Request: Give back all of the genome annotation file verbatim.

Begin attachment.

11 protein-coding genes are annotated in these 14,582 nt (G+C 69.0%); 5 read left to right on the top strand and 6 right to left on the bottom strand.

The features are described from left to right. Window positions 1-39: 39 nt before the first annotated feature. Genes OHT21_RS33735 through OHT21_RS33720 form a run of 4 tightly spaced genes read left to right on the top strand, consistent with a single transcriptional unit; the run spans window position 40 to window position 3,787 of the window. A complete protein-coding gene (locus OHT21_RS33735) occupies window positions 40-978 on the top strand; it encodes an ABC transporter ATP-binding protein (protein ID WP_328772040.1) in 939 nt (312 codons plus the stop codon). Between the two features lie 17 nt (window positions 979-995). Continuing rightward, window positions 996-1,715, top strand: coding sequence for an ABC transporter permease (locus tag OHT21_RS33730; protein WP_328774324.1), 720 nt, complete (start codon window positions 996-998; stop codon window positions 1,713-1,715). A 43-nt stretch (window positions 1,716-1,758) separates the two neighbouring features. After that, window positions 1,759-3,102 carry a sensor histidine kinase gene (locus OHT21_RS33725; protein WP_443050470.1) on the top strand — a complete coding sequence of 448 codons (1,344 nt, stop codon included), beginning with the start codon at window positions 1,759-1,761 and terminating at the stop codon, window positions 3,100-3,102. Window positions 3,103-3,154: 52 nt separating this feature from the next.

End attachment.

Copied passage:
11 protein-coding genes are annotated in these 14,582 nt (G+C 69.0%); 5 read left to right on the top strand and 6 right to left on the bottom strand.

The features are described from left to right. Window positions 1-39: 39 nt before the first annotated feature. Genes OHT21_RS33735 through OHT21_RS33720 form a run of 4 tightly spaced genes read left to right on the top strand, consistent with a single transcriptional unit; the run spans window position 40 to window position 3,787 of the window. A complete protein-coding gene (locus OHT21_RS33735) occupies window positions 40-978 on the top strand; it encodes an ABC transporter ATP-binding protein (protein ID WP_328772040.1) in 939 nt (312 codons plus the stop codon). Between the two features lie 17 nt (window positions 979-995). Continuing rightward, window positions 996-1,715, top strand: coding sequence for an ABC transporter permease (locus tag OHT21_RS33730; protein WP_328774324.1), 720 nt, complete (start codon window positions 996-998; stop codon window positions 1,713-1,715). A 43-nt stretch (window positions 1,716-1,758) separates the two neighbouring features. After that, window positions 1,759-3,102 carry a sensor histidine kinase gene (locus OHT21_RS33725; protein WP_443050470.1) on the top strand — a complete coding sequence of 448 codons (1,344 nt, stop codon included), beginning with the start codon at window positions 1,759-1,761 and terminating at the stop codon, window positions 3,100-3,102. Window positions 3,103-3,154: 52 nt separating this feature from the next.